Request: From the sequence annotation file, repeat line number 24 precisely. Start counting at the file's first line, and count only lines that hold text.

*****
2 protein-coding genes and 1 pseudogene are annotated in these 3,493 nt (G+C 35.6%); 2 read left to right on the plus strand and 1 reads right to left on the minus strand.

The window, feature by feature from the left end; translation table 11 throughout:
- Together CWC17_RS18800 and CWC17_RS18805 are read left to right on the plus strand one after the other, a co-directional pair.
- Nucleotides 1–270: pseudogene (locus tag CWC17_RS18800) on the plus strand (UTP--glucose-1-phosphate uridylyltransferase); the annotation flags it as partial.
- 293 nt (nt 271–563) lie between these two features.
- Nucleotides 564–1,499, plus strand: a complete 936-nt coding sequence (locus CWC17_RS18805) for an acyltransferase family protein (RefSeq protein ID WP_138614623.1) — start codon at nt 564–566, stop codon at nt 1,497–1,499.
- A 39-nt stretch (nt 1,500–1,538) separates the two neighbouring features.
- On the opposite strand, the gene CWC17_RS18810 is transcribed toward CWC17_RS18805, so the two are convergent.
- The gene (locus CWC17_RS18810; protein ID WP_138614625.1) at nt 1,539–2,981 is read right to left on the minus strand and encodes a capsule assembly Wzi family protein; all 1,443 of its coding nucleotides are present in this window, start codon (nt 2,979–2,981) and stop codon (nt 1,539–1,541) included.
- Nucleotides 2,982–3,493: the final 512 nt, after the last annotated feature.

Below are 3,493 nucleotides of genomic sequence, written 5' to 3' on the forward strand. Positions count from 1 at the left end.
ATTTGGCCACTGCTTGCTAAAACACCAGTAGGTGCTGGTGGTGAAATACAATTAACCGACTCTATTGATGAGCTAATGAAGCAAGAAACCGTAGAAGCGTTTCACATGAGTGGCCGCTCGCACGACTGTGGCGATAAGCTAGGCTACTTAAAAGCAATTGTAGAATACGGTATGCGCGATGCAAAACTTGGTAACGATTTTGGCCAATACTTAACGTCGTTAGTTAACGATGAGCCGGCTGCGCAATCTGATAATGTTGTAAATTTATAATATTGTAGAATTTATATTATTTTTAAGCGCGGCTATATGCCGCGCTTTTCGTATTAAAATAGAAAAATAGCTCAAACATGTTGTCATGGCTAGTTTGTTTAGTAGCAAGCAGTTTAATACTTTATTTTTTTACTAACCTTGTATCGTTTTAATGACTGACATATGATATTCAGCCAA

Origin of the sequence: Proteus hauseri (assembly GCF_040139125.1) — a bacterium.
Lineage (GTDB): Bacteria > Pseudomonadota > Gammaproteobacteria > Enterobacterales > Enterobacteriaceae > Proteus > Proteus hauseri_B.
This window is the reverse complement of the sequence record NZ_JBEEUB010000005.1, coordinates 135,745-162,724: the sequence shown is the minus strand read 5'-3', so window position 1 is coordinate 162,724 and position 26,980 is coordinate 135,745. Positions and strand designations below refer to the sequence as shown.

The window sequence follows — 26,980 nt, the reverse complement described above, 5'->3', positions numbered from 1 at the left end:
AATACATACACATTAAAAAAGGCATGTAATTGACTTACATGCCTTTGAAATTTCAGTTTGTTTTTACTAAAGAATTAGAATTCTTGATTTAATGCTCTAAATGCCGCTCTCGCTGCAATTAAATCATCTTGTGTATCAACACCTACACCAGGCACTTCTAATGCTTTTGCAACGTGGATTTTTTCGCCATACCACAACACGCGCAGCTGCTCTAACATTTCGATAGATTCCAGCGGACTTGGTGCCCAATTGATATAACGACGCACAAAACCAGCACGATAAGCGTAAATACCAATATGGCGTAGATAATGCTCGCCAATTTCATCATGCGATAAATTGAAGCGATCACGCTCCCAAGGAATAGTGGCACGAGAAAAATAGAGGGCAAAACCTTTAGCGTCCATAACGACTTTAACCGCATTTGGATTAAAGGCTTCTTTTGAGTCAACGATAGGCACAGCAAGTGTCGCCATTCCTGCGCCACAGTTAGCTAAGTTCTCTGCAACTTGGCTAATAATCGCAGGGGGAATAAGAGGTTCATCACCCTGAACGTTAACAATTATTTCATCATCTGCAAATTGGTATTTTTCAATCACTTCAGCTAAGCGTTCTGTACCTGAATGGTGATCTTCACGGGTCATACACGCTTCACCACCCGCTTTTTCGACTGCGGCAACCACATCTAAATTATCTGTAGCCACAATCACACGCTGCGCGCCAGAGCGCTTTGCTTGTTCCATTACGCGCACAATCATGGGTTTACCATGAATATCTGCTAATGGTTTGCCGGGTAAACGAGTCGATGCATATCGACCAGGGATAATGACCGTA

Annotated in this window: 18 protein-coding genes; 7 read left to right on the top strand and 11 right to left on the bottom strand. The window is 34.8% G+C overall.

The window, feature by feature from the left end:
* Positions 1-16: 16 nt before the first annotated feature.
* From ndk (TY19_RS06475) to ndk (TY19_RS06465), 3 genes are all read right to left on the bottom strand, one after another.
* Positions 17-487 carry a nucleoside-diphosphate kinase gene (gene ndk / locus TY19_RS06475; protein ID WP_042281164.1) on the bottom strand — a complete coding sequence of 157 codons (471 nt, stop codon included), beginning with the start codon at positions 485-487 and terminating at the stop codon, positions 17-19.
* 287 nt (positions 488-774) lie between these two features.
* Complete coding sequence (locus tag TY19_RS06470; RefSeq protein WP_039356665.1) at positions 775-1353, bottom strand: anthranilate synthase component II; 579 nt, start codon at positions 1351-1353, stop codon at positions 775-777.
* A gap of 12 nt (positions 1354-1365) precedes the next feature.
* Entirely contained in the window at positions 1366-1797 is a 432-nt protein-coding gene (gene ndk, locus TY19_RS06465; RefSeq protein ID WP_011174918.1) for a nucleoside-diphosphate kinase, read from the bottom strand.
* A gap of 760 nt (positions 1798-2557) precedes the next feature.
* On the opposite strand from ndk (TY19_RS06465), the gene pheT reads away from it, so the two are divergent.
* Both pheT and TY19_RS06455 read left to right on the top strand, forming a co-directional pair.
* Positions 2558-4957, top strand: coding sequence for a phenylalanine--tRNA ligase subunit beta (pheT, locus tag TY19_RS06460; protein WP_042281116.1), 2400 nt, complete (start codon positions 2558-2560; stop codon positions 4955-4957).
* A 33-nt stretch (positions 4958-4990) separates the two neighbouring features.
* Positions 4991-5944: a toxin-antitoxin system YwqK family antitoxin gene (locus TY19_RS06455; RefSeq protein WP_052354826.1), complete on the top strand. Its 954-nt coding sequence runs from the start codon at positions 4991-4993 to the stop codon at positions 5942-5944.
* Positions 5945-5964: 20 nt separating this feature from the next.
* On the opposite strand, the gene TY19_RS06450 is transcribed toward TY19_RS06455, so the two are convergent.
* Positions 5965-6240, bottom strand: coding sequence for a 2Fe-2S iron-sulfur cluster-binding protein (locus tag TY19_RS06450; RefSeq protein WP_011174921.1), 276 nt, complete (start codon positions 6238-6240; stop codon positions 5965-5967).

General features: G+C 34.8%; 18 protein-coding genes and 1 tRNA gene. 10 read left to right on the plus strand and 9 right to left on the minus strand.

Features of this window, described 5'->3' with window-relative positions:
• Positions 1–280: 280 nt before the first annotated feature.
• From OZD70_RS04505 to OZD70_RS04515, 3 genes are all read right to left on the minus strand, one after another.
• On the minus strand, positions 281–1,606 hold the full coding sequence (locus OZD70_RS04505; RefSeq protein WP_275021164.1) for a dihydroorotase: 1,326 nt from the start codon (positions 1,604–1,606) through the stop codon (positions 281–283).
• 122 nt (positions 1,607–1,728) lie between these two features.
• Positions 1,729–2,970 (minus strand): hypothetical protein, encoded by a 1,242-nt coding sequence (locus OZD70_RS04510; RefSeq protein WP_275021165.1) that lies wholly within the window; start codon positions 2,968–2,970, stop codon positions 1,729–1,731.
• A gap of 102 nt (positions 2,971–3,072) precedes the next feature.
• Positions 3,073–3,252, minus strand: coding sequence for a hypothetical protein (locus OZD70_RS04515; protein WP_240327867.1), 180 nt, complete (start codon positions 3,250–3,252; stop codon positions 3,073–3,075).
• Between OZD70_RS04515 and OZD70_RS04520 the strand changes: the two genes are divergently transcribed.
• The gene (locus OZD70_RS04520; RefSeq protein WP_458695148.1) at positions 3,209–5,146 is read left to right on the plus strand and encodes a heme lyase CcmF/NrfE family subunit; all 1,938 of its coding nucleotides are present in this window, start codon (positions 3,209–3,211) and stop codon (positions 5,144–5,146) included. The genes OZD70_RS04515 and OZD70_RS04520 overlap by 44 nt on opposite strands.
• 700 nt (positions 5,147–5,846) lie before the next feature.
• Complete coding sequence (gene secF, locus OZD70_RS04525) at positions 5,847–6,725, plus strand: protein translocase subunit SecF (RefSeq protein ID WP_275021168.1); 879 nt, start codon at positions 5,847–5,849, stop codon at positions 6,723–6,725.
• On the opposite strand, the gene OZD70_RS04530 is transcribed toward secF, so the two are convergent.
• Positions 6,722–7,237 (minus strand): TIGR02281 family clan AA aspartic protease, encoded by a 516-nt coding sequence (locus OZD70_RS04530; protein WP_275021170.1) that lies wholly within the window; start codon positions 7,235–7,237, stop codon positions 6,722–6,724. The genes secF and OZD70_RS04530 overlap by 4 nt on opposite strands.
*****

* Complete coding sequence (locus tag TY19_RS06470; RefSeq protein WP_039356665.1) at positions 775-1353, bottom strand: anthranilate synthase component II; 579 nt, start codon at positions 1351-1353, stop codon at positions 775-777.